By Alvin R. Cabral
To paraphrase a quote I heard from a gentleman whom I overheard during an event this week: “Before, smart-phone makers were saying it was all about size, features and security. Now, they’re telling us that it’s all about the number of cameras.”
And, to quote yours truly: “Nuts.”
When dual-lens camera systems on smartphones entered the market, it was, to a certain extent, hailed or ripped: one faction said it’s innovation; the other side said what’s it for, an extra hit on your pocket?
Now, we’re seeing mobiles with three lenses. And, during that aforementioned event, I saw, in person, the world’s first smartphone with — gasp! — four cameras. I wonder what those supporters or naysayers would have to say about that now.
Oh, and by the way, that ‘nuts’ comment from myself wasn’t even for those numerous lenses on smart-phones; I was reacting to a certain device that’s both a smartphone and tablet in one device and it also has a foldable screen. Innovation, as popularly defined, is something that should make life easier. But it also needs to have a purpose — which is what the proponents of these cutting-edge (read: wild and crazy) offerings are preaching. And to be fair, yes, they have a point; every industry executive I’ve spoken to — both on the record and in private — agree on one thing: they won’t just roll out some genius feature just for the sake of saying they were able to roll it out. It needs to make sense, otherwise, it’ll be a dumb move.
That makes sense, right? Now, when I’m the one being asked if we really need device ABC with XYZ features, my reply is simple: whatever suits you.
And that’s coming from someone who’s waiting to see his own list of fantasy stuff turn to reality, including a smartphone with a full-range Swiss army knife or a function that can let you iron your clothes. But the one device I’d really like to see is a transparent mobile device, akin to what we’ve seen in Iron Man 2. Oh, I can just imagine Tony Stark jump out of the screen when that happens.
Note that I said ‘when’. Not if. It will happen. It’s only a matter of time before we see the things in fiction become reality.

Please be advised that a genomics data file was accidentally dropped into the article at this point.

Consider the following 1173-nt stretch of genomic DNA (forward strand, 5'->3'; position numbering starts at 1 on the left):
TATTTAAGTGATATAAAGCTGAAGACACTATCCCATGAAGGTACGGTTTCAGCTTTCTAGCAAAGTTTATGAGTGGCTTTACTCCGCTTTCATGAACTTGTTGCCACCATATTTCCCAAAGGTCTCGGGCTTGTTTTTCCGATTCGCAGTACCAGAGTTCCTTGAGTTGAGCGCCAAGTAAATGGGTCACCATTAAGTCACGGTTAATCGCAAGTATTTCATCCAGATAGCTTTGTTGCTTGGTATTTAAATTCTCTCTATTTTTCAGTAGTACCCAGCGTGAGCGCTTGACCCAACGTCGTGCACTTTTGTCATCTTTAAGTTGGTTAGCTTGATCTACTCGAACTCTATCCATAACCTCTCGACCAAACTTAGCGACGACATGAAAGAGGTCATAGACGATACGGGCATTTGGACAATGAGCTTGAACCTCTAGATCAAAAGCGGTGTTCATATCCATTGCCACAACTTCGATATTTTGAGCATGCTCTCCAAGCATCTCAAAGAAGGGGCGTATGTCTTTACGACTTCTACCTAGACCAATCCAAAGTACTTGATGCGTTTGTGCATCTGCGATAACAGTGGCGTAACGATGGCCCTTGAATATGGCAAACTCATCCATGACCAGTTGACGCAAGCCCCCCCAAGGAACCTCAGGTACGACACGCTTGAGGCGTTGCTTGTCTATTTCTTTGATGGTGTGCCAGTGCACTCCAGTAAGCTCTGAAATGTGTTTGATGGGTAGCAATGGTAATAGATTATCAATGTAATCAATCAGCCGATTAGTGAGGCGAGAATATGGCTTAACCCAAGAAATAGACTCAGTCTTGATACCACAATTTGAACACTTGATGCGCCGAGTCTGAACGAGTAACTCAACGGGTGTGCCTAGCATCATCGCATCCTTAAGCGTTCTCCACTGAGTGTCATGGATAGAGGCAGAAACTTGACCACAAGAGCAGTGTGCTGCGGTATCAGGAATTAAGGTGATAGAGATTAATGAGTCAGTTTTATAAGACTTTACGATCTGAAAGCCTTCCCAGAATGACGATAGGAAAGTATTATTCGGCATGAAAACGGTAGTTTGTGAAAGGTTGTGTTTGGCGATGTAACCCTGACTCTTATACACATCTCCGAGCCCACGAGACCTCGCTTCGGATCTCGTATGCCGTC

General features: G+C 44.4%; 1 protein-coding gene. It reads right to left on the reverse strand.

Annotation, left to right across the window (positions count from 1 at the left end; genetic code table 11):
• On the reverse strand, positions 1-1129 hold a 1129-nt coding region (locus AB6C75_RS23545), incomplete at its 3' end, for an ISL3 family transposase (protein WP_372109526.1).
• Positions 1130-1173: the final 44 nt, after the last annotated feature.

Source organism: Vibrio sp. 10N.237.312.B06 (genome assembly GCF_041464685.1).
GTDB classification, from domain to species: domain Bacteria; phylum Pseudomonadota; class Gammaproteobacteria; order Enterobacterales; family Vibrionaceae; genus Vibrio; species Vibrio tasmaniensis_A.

The Back to the Future trilogy can serve as a guide, particularly Part II: the film, which was released 29 years ago (on November 22), was able to correctly predict some of the innovations we’re enjoying today, including, among others, tablet computers, wearables, hologram billboards, video chat, drones, fingerprint scanning and, well, cameras everywhere. There’s even a commercially available shoe that laces itself today, ICMYI.
Mind you, this was all in1989. Mobile phones were considered an uber-luxury at that time.
If it took decades for some of those innovations to be realised, how short could the waiting time be now with all the tech in our hands? In a few years? Next year? In weeks? Tomorrow?
Then, there are the downsides. As history has shown us, the success rate of innovation unleashed isn’t 100 per cent. There were failures, lots of it — go ahead and do a search on companies that were driven out of business or went into bankruptcy just because one idea went haywire.
As people, we tend to jump on the bandwagon; it’s human nature to not want to be left out — and thanks to technology, it’s been taken a notch up as we all seem to want part of it. To hell if we won’t be able to get three meals a day or provide for our families — just as long as we obliterate FOMO, one of today’s popular millennial acronyms that stands for fear of missing out.
And then there’s the obvious: companies are looking out for each other for the next great thing. If one beats another to the draw, if they can’t one-up that, then make your own version — but make sure it has to be better. Otherwise, copying won’t serve you good just for — again — the sake of having that tech available from you. That’s like trying to clone a turkey and it ends up looking like a peacock — both cluck, but yours isn’t up to, at the very least, what it should look like.
Now, if you can’t or don’t want to use all the latest technology, at least be happy to be witnessing every-thing unfold before your eyes. If only I could pull out Marty McFly and Doc Brown from my VHS tape and bring them into the world they predicted.
Alvin knows how to put a film in an old manual camera… with his teeth